South West paramedics to wear bodycams in bid to curb attacks

Dan Williams and Kyiah Ellis were attacked by a man in Bath Credit: South Western Ambulance Service Foundation Trust

Ambulance crews across the South West are to start using body-worn cameras in an attempt to reduce violence and aggression.

South Western Ambulance service says there were 1,917 incidents of violence and aggression from patients and other members of the public during the 12 months up to 23 May 2021.

In April this year, a man from Bath was jailed after spitting in the eye of a paramedic who was trying to treat him, while crews say being spat at or coughed at by people claiming to have Covid-19 is becoming a regular occurrence.

Another shocking incident saw an ambulance crew attacked by a man with a knife on Christmas Day in Swindon.

While last year in Camelford, Cornwall, the public had to come to the aid of a paramedic as he was assaulted. The man responsible was given a suspended sentence.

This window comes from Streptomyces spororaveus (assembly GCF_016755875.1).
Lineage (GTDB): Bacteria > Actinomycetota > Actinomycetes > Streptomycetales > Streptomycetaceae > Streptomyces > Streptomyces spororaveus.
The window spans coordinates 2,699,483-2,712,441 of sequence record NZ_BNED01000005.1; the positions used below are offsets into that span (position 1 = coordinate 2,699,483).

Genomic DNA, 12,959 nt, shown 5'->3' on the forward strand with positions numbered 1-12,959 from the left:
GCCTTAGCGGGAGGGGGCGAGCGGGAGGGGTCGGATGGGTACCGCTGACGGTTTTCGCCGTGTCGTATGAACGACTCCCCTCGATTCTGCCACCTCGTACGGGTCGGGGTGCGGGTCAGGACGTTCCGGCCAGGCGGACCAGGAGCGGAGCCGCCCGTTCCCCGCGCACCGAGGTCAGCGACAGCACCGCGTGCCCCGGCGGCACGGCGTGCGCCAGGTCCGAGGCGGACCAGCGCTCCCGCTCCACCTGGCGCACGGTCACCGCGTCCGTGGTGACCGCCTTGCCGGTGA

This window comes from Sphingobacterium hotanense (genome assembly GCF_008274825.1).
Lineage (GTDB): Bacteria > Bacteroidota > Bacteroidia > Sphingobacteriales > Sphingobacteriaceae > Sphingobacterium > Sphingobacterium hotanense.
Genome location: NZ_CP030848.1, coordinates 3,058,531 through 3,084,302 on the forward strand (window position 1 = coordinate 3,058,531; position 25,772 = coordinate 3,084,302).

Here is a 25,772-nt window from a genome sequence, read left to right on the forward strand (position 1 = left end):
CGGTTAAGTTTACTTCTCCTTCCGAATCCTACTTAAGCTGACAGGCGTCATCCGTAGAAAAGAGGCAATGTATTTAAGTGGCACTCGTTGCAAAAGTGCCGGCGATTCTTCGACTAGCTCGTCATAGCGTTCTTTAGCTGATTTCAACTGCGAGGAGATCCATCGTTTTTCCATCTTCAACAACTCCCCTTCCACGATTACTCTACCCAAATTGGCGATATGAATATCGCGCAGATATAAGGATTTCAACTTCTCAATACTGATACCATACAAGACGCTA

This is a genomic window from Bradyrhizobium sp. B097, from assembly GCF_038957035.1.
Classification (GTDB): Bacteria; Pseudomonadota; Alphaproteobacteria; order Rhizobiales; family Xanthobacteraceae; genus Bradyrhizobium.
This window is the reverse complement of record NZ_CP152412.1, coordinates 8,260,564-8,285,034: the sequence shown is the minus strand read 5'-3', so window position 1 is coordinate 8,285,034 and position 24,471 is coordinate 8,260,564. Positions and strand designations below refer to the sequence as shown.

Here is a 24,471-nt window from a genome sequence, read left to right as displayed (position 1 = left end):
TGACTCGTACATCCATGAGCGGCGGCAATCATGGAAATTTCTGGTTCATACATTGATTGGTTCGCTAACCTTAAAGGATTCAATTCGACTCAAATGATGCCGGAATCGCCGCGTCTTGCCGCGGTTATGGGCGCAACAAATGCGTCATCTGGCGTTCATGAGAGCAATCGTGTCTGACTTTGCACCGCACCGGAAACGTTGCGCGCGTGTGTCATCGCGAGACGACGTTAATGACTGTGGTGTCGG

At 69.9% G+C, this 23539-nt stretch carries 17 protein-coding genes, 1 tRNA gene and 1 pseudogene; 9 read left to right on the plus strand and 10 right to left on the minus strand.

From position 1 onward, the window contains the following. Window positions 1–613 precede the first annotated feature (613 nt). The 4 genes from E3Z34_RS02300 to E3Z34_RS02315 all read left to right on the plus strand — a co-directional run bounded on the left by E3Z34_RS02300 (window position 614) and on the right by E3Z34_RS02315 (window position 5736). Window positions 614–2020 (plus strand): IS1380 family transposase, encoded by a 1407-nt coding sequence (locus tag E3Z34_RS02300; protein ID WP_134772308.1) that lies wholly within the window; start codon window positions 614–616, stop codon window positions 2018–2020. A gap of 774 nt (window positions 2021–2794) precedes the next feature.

Mike Jones thanked the members of public who came to his aid when he was attacked in Camelford Credit: South Western Ambulance Service

It is hoped the use of the body-cams will see a reduction in these types of incidents.

It comes after successful trials in London and the North West.

Paramedic Mike Jones, who is SWASFT’s Violence Reduction Lead, said: “We are delighted to be able to provide body-worn cameras to better protect all of our crews throughout the South West.

“Sadly our people continue to face a high and rising level of unacceptable behaviour while trying to provide emergency care to patients. This is having a profound and lasting impact on them, their colleagues and loved ones.

“We hope these cameras will deter many people from abusing our people, and know they could also help to prosecute those who do cause harm.

“They should also make our crews feel safer at work, and be able to do their jobs without fear of attack.

“Please respect our people, and help them to help you.”

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